The story of a group of young idealists with the whole world ahead of them, Platonov – like so much of Chekhov, as in life – is about love, relationships, the people who get under our skin, and the extraordinary lengths we go to rid ourselves of feeling too much. Specifically, it is about Platonov, a provincial schoolteacher, “who faces up to the implications of being irresistibly attractive to four different women.” Presented here by MopHead and Catnip Productions in conjunction with ATYP Selects, this Platonov is bursting with passion, sexual energy and desperation, and in Anthony Skuse’s adaptation it explodes across the ATYP Studio stage in a riot of colour, emotion and drinking.


No fairytale: Belvoir’s Cinderella

Matthew Whittet’s previous works have included School Dance and Fugitive (two thirds of the Windmill Trilogy). In each case, Whittet takes a well-known story and tweaks and incorporates it into a larger work which interrogates the original as well as making it resonate for a contemporary audience. While School Dance was an extended homage to Eighties high-school dramas, Fugitive was a critique of the Robin Hood legend (complete with Stormtroopers), and both plays were engaging and clever pieces of theatre, both from a script perspective as well as being accomplished and sometimes remarkable examples of stagecraft. Whittet’s imagination is no doubt a very fertile place, capable of grand statements as well as more intimate, smaller-scale pieces such as Old Man – a tender portrait of fathers, sons, relationships and loss – which played at Belvoir’s Downstairs theatre in 2012.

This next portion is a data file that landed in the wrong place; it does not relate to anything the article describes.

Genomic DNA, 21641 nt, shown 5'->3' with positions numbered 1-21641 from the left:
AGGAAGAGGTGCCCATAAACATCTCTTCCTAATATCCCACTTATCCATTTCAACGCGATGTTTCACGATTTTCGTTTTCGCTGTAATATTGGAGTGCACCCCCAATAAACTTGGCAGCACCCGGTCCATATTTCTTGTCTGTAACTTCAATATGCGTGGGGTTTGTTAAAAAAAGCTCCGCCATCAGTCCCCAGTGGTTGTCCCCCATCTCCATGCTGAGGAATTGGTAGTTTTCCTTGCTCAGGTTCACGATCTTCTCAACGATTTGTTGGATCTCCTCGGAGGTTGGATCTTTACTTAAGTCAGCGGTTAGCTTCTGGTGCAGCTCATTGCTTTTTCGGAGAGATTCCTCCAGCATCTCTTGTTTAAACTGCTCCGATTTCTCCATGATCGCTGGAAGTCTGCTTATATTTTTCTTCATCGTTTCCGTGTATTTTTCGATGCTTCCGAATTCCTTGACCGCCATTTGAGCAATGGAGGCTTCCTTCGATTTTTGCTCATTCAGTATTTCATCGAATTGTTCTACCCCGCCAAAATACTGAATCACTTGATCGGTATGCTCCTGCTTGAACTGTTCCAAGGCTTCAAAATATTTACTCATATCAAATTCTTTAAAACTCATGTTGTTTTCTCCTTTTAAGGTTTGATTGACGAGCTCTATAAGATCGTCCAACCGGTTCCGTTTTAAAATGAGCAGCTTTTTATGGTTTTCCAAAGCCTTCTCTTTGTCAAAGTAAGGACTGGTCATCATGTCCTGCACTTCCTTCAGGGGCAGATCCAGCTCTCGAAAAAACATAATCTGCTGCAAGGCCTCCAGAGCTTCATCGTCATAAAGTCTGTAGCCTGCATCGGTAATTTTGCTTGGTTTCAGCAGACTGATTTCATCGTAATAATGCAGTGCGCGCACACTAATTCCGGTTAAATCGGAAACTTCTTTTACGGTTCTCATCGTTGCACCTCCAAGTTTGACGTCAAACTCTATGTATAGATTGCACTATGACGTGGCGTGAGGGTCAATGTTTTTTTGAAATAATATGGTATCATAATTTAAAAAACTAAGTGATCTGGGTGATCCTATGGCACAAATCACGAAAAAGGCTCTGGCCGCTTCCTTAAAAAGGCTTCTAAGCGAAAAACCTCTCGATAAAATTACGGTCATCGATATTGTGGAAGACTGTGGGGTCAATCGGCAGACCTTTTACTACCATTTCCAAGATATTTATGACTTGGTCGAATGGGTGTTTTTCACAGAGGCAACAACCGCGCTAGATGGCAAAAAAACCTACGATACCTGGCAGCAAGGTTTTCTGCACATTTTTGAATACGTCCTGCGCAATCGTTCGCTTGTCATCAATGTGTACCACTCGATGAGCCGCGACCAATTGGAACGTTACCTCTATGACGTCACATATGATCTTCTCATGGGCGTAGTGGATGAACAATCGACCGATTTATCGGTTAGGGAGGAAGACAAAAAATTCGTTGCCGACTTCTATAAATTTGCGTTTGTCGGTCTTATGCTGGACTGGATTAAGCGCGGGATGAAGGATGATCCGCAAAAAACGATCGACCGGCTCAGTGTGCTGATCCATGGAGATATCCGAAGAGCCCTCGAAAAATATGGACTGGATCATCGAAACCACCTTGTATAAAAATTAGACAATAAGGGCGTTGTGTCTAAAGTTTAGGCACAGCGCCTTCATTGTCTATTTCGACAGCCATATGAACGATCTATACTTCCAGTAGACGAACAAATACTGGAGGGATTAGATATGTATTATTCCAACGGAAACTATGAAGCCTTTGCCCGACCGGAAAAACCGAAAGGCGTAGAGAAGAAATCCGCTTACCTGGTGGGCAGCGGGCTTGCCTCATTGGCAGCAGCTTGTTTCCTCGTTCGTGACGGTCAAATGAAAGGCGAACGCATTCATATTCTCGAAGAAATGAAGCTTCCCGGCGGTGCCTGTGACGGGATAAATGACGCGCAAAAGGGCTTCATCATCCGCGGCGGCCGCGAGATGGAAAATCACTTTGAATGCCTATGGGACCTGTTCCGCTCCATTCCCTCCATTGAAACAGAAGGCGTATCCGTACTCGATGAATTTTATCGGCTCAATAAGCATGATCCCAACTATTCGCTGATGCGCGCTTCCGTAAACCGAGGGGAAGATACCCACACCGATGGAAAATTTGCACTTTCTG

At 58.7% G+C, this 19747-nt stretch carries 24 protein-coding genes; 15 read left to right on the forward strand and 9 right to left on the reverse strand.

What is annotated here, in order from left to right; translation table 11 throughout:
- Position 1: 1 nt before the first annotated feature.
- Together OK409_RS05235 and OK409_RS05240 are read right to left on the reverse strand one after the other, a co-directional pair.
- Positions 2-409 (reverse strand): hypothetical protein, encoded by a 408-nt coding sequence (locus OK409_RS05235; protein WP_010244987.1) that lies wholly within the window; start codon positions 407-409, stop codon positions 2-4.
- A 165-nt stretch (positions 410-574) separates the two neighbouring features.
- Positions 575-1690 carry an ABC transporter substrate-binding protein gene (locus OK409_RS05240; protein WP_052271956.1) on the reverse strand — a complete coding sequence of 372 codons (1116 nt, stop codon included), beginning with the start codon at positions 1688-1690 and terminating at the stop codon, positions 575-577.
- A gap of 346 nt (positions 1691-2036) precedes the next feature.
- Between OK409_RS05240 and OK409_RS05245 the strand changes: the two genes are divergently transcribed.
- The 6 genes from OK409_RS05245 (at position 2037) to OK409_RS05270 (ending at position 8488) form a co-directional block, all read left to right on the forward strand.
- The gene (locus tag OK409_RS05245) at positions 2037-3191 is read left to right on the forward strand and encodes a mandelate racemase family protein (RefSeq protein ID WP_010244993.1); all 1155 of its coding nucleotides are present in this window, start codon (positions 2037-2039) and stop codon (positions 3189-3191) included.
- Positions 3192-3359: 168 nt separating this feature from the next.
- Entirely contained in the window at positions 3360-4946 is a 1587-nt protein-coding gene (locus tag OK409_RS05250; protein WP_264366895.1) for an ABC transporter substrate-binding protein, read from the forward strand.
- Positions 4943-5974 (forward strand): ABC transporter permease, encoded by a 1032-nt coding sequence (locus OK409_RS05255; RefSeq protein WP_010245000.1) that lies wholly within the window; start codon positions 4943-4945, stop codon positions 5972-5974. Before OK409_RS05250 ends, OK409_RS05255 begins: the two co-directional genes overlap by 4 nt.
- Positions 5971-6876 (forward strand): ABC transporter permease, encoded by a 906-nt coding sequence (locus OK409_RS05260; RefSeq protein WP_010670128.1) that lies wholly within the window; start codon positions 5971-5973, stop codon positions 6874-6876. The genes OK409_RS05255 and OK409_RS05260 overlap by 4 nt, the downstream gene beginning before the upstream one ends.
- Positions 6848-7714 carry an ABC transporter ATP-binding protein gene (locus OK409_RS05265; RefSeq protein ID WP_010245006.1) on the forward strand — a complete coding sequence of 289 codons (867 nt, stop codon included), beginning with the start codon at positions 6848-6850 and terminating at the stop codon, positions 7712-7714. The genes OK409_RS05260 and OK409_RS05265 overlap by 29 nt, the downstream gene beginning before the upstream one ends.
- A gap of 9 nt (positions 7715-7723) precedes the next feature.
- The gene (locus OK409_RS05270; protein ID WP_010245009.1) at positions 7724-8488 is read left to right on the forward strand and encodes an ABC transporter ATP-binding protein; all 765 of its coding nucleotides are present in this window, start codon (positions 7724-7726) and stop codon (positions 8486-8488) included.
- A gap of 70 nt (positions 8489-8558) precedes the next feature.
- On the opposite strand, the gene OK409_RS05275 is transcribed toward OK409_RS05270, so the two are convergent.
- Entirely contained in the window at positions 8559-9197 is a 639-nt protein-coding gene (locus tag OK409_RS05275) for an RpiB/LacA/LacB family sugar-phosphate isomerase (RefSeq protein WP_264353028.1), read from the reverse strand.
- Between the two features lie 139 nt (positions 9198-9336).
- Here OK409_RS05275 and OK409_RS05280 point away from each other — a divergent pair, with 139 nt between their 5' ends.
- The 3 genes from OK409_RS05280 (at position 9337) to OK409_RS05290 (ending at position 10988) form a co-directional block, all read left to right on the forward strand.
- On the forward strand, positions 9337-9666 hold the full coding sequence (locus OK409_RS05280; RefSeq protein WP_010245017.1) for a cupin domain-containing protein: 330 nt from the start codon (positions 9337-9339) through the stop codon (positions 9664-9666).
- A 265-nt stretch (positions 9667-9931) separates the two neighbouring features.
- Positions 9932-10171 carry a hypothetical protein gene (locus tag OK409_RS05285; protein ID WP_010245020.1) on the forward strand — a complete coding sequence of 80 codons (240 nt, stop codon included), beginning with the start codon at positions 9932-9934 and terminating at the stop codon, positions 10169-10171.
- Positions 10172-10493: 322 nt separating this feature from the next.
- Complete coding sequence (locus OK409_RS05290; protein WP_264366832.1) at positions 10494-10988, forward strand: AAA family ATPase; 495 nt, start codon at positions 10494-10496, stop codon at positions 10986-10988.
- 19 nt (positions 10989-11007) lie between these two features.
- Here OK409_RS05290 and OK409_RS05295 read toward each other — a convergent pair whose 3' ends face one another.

Belvoir’s Cinderella, then, is very much in the same mould as the Windmill trilogy, despite not being a part of it. It is, however, a peculiar play. Created from an original concept by Anthea Williams (Belvoir’s Literary Manager, who also directs this production), it feels as though it is only tangentially related to the story of Cinderella, and as though it is still halfway through its dramaturgical fruition. As a play, Cinderella seeks to use the time-worn fairytale as the basis for a piece which examines psychological strength, determination, grief, and the transcendent power of transformation. Unfortunately for Whittet and Williams, this ‘fairytale for adults’ doesn’t really delve into the deep wellspring of its myriad sources as much as it could, nor does it really progress dynamically from the first two scenes where we meet Ashley, Ash and (briefly) Richard, and the whole crazy train of the night’s events are set in motion. Nor is it terribly ‘adult’ at all.